Flu Vaccinations

Flu vaccinations will be available soon at LloydsPharmacy.
Although you don’t need to book an appointment, we advise that you request a date and time via our online booking form.

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Am I eligible for a free flu jab?

If you fall into one of the following high risk categories you’re likely to be eligible for a free flu vaccination funded by the NHS (England and Wales only), which we can provide in selected pharmacies. You don’t need a GP referral or GP permission to have a free flu jab in pharmacy. Please speak to your Pharmacist for details about your eligibility.

If you fall outside of the eligibility group you can still choose to get vaccinated against flu and help prevent this debilitating infection from spoiling your winter. We can provide the flu jab for you at a small cost in selected LloydsPharmacy stores.

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High risk categories:

  • You're over 65
  • You're pregnant
  • You have asthma or lung disease
  • You have chronic heart disease
  • You're diabetic
  • You have a chronic kidney condition
  • You have a chronic liver condition
  • You've had a stroke
  • You have an illness or are taking medicines that lower your natural defences

Frequently Asked Questions


How do I know if I can I have flu jab?
You can use this service if you are 18 or over (16 or over for our private service, except Northern Ireland) and in good health. However, there are some exceptions (i.e. if you have a viral infection), but the pharmacist will determine your suitability during your consultation.
Do I need to book an appointment?
It is not necessary to book a flu jab (you can just call into your local vaccinating pharmacy), however, if it would be more convenient, you can select your preferred appointment date and time via our online booking form and one of our pharmacy staff will call you to confirm your booking.
How quickly does the flu jab take effect?
It can take between 2 to 3 weeks to become fully effective.
Should I get vaccinated against winter flu every year?
Yes, the virus that causes flu changes every year, so you should get vaccinated this year even if you had the flu vaccination last year. The flu vaccination this year also covers you against the H1N1 swine flu virus.
I had the flu vaccination last year but still caught flu. Why?
The flu vaccination is the best protection against the most common strains of flu. However the vaccination is not protection against all the different viruses which can produce flu-like symptoms. Getting vaccinated significantly reduces your chances of getting flu. Also, as the flu vaccination takes up to two weeks to become fully effective, it is still possible to be affected by flu during this time.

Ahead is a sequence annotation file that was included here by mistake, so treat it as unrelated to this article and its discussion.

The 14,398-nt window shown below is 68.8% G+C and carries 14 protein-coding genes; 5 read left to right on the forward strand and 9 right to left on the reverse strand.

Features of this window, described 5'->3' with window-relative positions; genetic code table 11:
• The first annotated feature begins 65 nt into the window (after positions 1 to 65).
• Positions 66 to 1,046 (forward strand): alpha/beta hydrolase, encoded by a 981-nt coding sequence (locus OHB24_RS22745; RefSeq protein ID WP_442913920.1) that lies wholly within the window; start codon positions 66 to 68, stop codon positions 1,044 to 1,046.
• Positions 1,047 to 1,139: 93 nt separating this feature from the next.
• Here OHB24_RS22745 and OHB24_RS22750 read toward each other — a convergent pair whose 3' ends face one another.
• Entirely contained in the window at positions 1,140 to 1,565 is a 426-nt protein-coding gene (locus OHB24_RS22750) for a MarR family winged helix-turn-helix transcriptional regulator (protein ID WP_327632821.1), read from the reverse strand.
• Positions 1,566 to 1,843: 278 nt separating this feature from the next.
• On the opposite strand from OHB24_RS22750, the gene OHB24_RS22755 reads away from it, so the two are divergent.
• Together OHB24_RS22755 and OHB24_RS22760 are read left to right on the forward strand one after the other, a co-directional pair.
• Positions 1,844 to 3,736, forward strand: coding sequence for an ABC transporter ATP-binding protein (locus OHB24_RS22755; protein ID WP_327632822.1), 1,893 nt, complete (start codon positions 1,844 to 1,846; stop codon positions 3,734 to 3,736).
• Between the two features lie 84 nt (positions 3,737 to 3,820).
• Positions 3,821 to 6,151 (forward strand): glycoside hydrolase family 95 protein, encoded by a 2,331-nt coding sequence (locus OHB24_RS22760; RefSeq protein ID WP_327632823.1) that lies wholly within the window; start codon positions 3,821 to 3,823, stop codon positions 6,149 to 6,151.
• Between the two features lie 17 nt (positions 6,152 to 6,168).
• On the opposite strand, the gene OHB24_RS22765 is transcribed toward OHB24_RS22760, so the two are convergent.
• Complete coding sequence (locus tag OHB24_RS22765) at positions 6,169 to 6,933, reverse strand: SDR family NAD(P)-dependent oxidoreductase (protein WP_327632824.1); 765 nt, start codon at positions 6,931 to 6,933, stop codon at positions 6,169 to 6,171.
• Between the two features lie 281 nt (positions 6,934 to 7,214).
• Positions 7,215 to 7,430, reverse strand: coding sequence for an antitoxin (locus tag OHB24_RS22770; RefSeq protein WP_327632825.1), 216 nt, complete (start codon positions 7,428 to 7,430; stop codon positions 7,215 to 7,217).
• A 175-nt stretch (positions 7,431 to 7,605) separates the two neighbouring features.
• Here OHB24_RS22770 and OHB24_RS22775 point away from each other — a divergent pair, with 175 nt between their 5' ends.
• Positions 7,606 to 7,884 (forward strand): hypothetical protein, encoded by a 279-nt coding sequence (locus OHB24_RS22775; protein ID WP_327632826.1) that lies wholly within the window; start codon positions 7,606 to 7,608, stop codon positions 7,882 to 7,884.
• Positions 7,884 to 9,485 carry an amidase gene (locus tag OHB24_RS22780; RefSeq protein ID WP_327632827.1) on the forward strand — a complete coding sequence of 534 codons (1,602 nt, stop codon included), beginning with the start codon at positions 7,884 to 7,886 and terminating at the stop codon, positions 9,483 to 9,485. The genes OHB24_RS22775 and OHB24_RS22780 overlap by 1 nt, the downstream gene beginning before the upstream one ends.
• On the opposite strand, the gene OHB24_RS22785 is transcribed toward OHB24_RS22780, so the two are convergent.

Will the flu vaccination give me flu?
No, the flu vaccination only contains inactive particles of the flu viruses so it can't cause flu. If you get flu immediately after receiving the flu vaccination it is likely to be because the vaccination has not yet become fully effective. You should therefore have the flu vaccination as soon as it becomes available.
What are the side effects of the flu vaccination?
Most people don't experience any adverse effects, however the most common side effects are general aches and pains, a rash at the injection site and feeling tired. These will usually go away within a day or two, but if symptoms do persist you'll need to see your GP. If your arm feels sore apply a cold flannel and take painkillers, if necessary. If you have a headache or slight fever, drink plenty of water and take painkillers, if necessary, such as paracetamol. Please ask your pharmacist for more advice. Other side effects are very rare and include nerve pain, inflammation of the nerves or blood vessels, fits, blood disorders and neurological disorders.
What is my risk of a serious allergic reaction to the flu vaccination?
Serious side effects are extremely rare, however all LloydsPharmacy staff providing this service are fully trained in managing what is called 'anaphylaxis'. Anaphylaxis can occur when a patient has a severe allergic reaction to a vaccination they are given. Symptoms can include fainting, shortness of breath, falling blood pressure and swelling of the face and throat. Anaphylaxis is extremely rare and typically happens within ten minutes of a patient receiving the injection.
Should I take a break from working out after the flu vaccination?
Not particularly. It’s not like giving blood where there would be a risk of bleeding from the vein, as the flu vaccine is not given into a vein. Some people may experience a sore arm, so the advice is just to be sensible.
Why is it a bad idea to get the flu jab when sick?
When you are ill with another infection and running a temperature, your immune system will already be busy fighting off that infection, so it wouldn’t be advisable to give any type of vaccination.
Do I need to inform my GP?
It's important that you inform your GP of your flu vaccination. Your pharmacist can tell you the name of the flu vaccination you receive.